Food sensitivities can be an extremely difficult puzzle to try to solve on your own. This is due to the delayed onset of symptoms and complex bodily functions involved. In fact, food sensitivities often go undiagnosed or misdiagnosed. This makes them especially adept at being a hidden cause of fatigue!
When your body struggles to digest certain foods, ingredients or additives it may cause a food intolerance.
Symptoms of food intolerance include:
- Irritability or nervousness
A food sensitivity or intolerance is caused by the IgG antibody. This is the most common antibody in your blood. It binds with viruses, bacteria, and fungi and help your body remove these harmful substances.
Food sensitivity tests measure the number of IgG antibodies your body develops after eating a particular food.
For example, you may not create any IgE antibodies to dairy products which means you are not allergic to dairy. However, you could produce IgG antibodies which shows that you are sensitive.
To further complicate matters, there are other antibodies that can be measured for food sensitivities. These include IgM and IgA. This means that your IgG antibodies might not react to dairy, but your IgA antibodies do.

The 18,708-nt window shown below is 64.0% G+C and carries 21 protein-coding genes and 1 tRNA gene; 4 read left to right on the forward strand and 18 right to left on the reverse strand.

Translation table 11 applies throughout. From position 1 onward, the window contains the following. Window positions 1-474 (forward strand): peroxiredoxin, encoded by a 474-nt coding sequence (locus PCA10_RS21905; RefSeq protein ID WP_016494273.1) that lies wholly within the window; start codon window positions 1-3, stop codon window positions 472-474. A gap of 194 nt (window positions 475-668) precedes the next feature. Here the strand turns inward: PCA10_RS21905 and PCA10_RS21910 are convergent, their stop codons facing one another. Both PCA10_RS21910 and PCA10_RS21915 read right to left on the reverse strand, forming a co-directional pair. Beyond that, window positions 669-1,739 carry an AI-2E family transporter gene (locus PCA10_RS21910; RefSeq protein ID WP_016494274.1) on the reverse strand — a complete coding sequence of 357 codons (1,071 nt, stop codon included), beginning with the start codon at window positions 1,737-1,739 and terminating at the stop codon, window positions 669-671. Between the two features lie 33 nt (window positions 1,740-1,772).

What Are Allergy Symptoms
There are various symptoms associated with allergy. Allergy can make you tired but besides this, some symptoms vary on the kind of allergy you are suffering from. Mentioned below are just some of the types of allergies and the symptoms associated with them
|The abnormal immune response against proteins found on an animals skin, urine, or saliva. Mostly common amongst people with asthma
|Sneezing Heavy Breathing
|Bodys immune response against certain medication. It can be against some ingredients in the medication.
|The immune reaction towards certain types of food. The most common ones are, soybeans, nuts, and milk.
|Hives Swollen Airways
|This is a skin reaction caused by coming in contact with some form of irritant which then leads to the skin turning red and itchy.
|Itchy skin Hives